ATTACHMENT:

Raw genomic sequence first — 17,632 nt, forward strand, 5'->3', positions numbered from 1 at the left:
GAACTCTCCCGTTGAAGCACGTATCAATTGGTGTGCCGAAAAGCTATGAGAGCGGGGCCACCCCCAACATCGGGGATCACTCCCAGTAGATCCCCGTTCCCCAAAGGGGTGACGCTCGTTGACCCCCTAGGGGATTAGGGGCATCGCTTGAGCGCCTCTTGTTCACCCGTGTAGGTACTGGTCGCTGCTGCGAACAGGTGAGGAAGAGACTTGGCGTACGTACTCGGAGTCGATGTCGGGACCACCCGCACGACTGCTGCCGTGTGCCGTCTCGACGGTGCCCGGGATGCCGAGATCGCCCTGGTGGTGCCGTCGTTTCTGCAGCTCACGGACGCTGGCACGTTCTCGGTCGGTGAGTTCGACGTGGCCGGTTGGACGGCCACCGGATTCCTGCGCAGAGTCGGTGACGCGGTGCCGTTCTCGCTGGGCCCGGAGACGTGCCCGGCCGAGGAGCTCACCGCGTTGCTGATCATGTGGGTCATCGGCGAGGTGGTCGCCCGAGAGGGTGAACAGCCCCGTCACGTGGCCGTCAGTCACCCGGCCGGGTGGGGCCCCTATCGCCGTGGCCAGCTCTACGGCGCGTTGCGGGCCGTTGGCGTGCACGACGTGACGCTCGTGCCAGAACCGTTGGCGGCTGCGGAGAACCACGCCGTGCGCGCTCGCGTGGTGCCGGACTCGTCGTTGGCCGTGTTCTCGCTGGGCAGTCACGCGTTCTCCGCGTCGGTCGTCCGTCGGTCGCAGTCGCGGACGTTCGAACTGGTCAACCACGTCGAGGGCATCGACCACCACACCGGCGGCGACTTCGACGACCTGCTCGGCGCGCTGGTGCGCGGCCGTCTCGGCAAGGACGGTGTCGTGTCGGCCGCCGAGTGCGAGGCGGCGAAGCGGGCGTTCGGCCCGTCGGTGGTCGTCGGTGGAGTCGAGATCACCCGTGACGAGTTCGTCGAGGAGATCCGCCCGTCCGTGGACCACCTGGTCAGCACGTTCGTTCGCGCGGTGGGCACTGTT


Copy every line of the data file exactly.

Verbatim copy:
Raw genomic sequence first — 17,632 nt, forward strand, 5'->3', positions numbered from 1 at the left:
GAACTCTCCCGTTGAAGCACGTATCAATTGGTGTGCCGAAAAGCTATGAGAGCGGGGCCACCCCCAACATCGGGGATCACTCCCAGTAGATCCCCGTTCCCCAAAGGGGTGACGCTCGTTGACCCCCTAGGGGATTAGGGGCATCGCTTGAGCGCCTCTTGTTCACCCGTGTAGGTACTGGTCGCTGCTGCGAACAGGTGAGGAAGAGACTTGGCGTACGTACTCGGAGTCGATGTCGGGACCACCCGCACGACTGCTGCCGTGTGCCGTCTCGACGGTGCCCGGGATGCCGAGATCGCCCTGGTGGTGCCGTCGTTTCTGCAGCTCACGGACGCTGGCACGTTCTCGGTCGGTGAGTTCGACGTGGCCGGTTGGACGGCCACCGGATTCCTGCGCAGAGTCGGTGACGCGGTGCCGTTCTCGCTGGGCCCGGAGACGTGCCCGGCCGAGGAGCTCACCGCGTTGCTGATCATGTGGGTCATCGGCGAGGTGGTCGCCCGAGAGGGTGAACAGCCCCGTCACGTGGCCGTCAGTCACCCGGCCGGGTGGGGCCCCTATCGCCGTGGCCAGCTCTACGGCGCGTTGCGGGCCGTTGGCGTGCACGACGTGACGCTCGTGCCAGAACCGTTGGCGGCTGCGGAGAACCACGCCGTGCGCGCTCGCGTGGTGCCGGACTCGTCGTTGGCCGTGTTCTCGCTGGGCAGTCACGCGTTCTCCGCGTCGGTCGTCCGTCGGTCGCAGTCGCGGACGTTCGAACTGGTCAACCACGTCGAGGGCATCGACCACCACACCGGCGGCGACTTCGACGACCTGCTCGGCGCGCTGGTGCGCGGCCGTCTCGGCAAGGACGGTGTCGTGTCGGCCGCCGAGTGCGAGGCGGCGAAGCGGGCGTTCGGCCCGTCGGTGGTCGTCGGTGGAGTCGAGATCACCCGTGACGAGTTCGTCGAGGAGATCCGCCCGTCCGTGGACCACCTGGTCAGCACGTTCGTTCGCGCGGTGGGCACTGTT